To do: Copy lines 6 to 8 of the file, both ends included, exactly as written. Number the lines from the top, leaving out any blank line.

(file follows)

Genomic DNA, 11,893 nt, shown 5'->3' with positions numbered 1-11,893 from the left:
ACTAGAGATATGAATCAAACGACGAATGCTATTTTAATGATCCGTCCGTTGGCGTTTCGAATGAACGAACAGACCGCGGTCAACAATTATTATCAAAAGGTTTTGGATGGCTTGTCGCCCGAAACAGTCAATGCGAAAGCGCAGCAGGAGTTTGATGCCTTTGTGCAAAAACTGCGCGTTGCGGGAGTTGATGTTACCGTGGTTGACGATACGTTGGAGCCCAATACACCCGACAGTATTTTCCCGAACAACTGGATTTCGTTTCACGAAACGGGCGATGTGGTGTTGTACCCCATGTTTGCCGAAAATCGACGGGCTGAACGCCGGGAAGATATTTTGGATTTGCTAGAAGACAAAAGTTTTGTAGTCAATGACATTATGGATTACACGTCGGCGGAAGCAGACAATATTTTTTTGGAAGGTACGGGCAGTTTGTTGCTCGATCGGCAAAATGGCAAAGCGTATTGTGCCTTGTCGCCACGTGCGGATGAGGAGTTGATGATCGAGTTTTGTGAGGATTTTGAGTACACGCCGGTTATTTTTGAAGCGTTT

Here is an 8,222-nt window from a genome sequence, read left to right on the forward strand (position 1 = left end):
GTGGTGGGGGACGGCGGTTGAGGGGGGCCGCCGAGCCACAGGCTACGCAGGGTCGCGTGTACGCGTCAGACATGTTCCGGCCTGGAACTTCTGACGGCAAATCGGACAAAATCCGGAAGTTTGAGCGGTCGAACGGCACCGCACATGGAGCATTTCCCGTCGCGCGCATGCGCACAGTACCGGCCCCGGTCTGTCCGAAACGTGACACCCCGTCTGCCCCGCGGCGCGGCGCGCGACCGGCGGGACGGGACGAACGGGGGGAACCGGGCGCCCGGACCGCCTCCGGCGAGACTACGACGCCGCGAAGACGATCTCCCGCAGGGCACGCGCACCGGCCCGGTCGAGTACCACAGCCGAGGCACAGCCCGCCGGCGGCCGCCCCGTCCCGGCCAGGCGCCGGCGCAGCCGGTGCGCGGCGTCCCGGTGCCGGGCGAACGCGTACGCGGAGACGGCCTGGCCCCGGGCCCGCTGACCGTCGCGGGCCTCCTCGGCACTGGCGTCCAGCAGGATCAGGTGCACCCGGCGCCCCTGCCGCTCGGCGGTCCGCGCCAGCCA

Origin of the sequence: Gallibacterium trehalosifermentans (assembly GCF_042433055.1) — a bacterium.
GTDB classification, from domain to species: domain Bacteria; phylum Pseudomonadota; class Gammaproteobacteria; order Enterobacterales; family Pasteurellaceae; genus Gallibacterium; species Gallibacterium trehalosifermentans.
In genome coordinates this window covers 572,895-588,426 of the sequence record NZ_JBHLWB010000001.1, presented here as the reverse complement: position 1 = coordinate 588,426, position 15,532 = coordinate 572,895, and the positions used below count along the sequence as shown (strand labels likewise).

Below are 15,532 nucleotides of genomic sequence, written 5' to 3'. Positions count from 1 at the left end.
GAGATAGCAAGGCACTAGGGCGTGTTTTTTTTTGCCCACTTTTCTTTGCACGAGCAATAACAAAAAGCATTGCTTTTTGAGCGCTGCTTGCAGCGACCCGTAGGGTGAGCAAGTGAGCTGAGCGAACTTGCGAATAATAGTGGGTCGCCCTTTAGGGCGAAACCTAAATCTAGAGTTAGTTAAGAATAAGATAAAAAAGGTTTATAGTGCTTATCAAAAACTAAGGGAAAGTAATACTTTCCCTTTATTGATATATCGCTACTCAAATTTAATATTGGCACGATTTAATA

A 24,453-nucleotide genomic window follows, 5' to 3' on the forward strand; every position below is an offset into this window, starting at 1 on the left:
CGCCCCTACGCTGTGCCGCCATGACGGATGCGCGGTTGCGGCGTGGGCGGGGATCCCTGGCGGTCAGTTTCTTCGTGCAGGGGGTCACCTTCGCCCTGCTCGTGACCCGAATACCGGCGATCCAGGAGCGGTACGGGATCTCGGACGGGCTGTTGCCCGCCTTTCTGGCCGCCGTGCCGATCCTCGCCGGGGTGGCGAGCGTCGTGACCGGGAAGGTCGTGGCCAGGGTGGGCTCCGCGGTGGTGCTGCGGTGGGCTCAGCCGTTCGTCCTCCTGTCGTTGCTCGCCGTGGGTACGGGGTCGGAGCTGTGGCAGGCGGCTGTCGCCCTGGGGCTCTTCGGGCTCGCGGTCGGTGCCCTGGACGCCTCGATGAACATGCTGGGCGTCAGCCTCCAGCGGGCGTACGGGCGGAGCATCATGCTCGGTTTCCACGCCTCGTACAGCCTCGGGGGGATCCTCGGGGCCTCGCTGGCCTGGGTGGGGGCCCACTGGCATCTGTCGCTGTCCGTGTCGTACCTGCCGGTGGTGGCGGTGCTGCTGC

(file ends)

GTDB classification, from domain to species: domain Bacteria; phylum Pseudomonadota; class Gammaproteobacteria; order Enterobacterales; family Pasteurellaceae; genus Gallibacterium; species Gallibacterium trehalosifermentans.
In genome coordinates this window covers 572,895-588,426 of the sequence record NZ_JBHLWB010000001.1, presented here as the reverse complement: position 1 = coordinate 588,426, position 15,532 = coordinate 572,895, and the positions used below count along the sequence as shown (strand labels likewise).

Below are 15,532 nucleotides of genomic sequence, written 5' to 3'. Positions count from 1 at the left end.